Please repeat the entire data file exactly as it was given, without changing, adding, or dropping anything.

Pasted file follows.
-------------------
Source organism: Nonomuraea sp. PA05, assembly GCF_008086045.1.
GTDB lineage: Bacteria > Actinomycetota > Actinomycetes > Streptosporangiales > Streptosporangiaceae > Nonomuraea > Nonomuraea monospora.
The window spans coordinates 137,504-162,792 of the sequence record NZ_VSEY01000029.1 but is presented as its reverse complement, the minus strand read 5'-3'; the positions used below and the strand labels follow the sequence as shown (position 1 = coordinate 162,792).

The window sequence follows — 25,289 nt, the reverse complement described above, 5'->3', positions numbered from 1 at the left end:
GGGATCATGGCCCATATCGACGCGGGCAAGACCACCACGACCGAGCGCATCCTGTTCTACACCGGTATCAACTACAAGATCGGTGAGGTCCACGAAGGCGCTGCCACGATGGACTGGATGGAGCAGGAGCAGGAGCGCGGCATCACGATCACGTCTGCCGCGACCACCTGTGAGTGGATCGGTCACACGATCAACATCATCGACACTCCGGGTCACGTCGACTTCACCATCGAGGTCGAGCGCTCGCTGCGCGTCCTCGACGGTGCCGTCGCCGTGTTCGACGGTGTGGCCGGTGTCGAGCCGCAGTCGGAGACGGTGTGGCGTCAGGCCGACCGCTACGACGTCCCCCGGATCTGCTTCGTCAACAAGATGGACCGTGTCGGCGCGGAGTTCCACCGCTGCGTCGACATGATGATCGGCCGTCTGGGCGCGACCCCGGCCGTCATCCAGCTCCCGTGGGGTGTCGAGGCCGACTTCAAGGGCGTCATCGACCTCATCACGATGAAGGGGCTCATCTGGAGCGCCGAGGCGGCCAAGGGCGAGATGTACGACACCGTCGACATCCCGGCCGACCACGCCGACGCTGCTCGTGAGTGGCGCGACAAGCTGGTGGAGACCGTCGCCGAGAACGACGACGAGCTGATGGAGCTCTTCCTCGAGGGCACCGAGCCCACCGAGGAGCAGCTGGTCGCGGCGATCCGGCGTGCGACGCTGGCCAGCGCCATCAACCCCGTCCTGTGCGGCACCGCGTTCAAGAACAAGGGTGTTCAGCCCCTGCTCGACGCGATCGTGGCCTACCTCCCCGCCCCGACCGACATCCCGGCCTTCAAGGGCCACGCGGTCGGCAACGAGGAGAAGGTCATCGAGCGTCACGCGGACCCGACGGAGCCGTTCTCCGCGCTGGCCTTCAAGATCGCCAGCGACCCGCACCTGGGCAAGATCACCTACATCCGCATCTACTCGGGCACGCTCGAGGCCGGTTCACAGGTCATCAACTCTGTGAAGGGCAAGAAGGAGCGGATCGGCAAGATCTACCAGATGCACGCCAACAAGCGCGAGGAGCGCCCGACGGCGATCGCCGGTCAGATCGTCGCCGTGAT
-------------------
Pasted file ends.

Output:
Source organism: Nonomuraea sp. PA05, assembly GCF_008086045.1.
GTDB lineage: Bacteria > Actinomycetota > Actinomycetes > Streptosporangiales > Streptosporangiaceae > Nonomuraea > Nonomuraea monospora.
The window spans coordinates 137,504-162,792 of the sequence record NZ_VSEY01000029.1 but is presented as its reverse complement, the minus strand read 5'-3'; the positions used below and the strand labels follow the sequence as shown (position 1 = coordinate 162,792).

The window sequence follows — 25,289 nt, the reverse complement described above, 5'->3', positions numbered from 1 at the left end:
GGGATCATGGCCCATATCGACGCGGGCAAGACCACCACGACCGAGCGCATCCTGTTCTACACCGGTATCAACTACAAGATCGGTGAGGTCCACGAAGGCGCTGCCACGATGGACTGGATGGAGCAGGAGCAGGAGCGCGGCATCACGATCACGTCTGCCGCGACCACCTGTGAGTGGATCGGTCACACGATCAACATCATCGACACTCCGGGTCACGTCGACTTCACCATCGAGGTCGAGCGCTCGCTGCGCGTCCTCGACGGTGCCGTCGCCGTGTTCGACGGTGTGGCCGGTGTCGAGCCGCAGTCGGAGACGGTGTGGCGTCAGGCCGACCGCTACGACGTCCCCCGGATCTGCTTCGTCAACAAGATGGACCGTGTCGGCGCGGAGTTCCACCGCTGCGTCGACATGATGATCGGCCGTCTGGGCGCGACCCCGGCCGTCATCCAGCTCCCGTGGGGTGTCGAGGCCGACTTCAAGGGCGTCATCGACCTCATCACGATGAAGGGGCTCATCTGGAGCGCCGAGGCGGCCAAGGGCGAGATGTACGACACCGTCGACATCCCGGCCGACCACGCCGACGCTGCTCGTGAGTGGCGCGACAAGCTGGTGGAGACCGTCGCCGAGAACGACGACGAGCTGATGGAGCTCTTCCTCGAGGGCACCGAGCCCACCGAGGAGCAGCTGGTCGCGGCGATCCGGCGTGCGACGCTGGCCAGCGCCATCAACCCCGTCCTGTGCGGCACCGCGTTCAAGAACAAGGGTGTTCAGCCCCTGCTCGACGCGATCGTGGCCTACCTCCCCGCCCCGACCGACATCCCGGCCTTCAAGGGCCACGCGGTCGGCAACGAGGAGAAGGTCATCGAGCGTCACGCGGACCCGACGGAGCCGTTCTCCGCGCTGGCCTTCAAGATCGCCAGCGACCCGCACCTGGGCAAGATCACCTACATCCGCATCTACTCGGGCACGCTCGAGGCCGGTTCACAGGTCATCAACTCTGTGAAGGGCAAGAAGGAGCGGATCGGCAAGATCTACCAGATGCACGCCAACAAGCGCGAGGAGCGCCCGACGGCGATCGCCGGTCAGATCGTCGCCGTGAT